The distance between the rows should be as near as possible to the stated height of the variety grown. Do not worry if this is 4 or 5 feet in the case of tall varieties because the space between can be utilised for other crops which will enjoy the shade and protection of the taller peas.
Growing Snap Peas (Sugar Snap Peas)
growing snap peas The sugar snap pea or Pisum japonicum is not nearly as well known as it should be as it will provide a supply of delicious vegetables over a very long period. Unlike the garden pea it keeps on producing its edible pods and as the whole pods are eaten there is no question of a glut occurring followed by a gap in supplies. The culture is simple for growing snap peas, for it will grow in practically any soil and is not subject to so many diseases and pests as the ordinary garden pea.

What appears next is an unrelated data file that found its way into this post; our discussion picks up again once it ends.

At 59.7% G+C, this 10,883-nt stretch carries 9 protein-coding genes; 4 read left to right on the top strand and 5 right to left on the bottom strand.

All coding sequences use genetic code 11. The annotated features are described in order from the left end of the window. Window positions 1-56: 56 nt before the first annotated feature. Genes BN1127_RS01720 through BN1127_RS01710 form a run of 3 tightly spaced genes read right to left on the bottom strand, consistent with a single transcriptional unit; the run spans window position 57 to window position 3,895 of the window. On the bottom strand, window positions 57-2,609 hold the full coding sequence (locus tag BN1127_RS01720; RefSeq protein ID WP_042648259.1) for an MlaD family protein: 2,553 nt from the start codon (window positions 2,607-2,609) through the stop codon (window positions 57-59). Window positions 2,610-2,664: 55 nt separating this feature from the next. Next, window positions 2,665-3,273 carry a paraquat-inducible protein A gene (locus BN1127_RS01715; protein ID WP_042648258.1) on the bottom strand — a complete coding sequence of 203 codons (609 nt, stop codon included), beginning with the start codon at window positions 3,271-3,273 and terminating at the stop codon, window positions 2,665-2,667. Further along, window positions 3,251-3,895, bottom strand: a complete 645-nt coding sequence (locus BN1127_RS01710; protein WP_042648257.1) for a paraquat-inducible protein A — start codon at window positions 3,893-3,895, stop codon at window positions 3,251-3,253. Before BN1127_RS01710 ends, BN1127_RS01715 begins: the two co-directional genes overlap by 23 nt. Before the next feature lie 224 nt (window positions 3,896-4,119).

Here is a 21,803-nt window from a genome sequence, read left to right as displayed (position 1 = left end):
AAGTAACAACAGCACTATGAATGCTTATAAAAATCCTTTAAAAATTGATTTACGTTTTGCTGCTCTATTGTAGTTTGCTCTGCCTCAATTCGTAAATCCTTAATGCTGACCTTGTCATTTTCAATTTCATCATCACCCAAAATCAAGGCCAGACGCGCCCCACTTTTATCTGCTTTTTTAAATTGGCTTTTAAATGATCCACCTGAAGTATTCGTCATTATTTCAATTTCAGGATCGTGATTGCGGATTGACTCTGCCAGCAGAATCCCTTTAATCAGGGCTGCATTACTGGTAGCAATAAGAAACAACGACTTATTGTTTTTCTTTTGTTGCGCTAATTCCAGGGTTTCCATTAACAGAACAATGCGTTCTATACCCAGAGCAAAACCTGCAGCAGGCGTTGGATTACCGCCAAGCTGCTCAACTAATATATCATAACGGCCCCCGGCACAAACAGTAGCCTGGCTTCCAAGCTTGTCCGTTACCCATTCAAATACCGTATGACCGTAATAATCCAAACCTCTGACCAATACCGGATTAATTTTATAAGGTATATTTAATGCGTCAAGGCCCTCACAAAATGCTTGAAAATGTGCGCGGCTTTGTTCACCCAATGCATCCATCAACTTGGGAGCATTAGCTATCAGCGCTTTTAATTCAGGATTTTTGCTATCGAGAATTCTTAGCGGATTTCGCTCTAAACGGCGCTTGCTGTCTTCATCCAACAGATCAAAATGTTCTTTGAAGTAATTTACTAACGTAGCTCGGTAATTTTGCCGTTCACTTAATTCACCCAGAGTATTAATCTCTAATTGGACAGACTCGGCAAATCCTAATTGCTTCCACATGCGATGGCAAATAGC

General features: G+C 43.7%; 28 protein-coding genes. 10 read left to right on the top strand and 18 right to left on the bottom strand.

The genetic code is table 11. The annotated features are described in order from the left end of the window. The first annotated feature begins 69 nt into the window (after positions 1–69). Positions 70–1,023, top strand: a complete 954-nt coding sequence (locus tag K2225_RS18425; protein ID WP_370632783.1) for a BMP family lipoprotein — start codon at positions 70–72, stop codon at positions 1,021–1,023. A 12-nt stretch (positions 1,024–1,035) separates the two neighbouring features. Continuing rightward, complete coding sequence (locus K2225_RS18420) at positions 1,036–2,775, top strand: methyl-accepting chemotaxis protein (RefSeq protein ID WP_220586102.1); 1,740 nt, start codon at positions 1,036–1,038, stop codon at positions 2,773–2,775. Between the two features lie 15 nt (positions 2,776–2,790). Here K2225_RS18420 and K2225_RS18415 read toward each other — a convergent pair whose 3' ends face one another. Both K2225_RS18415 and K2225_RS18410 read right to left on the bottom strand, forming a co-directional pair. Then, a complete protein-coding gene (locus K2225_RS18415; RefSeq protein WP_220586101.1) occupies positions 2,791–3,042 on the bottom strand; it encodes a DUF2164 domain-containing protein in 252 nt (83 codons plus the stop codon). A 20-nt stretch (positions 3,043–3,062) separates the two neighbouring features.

The seeds can be sown in March or April in drills 6 inches wide and about 2 inches deep. The plants spread laterally in the early stages but need little in the way of staking, only requiring a few twigs or some string supports along each side. The flowers are a beautiful deep-red colour and look most attractive.
The sugar pea is cooked in its entirety in much the same way as a French bean. It can either be sliced or, if gathered very young, cooked whole. If the pods are allowed to grow too big they become rather stringy, so take heed of these expert tips for growing snap peas.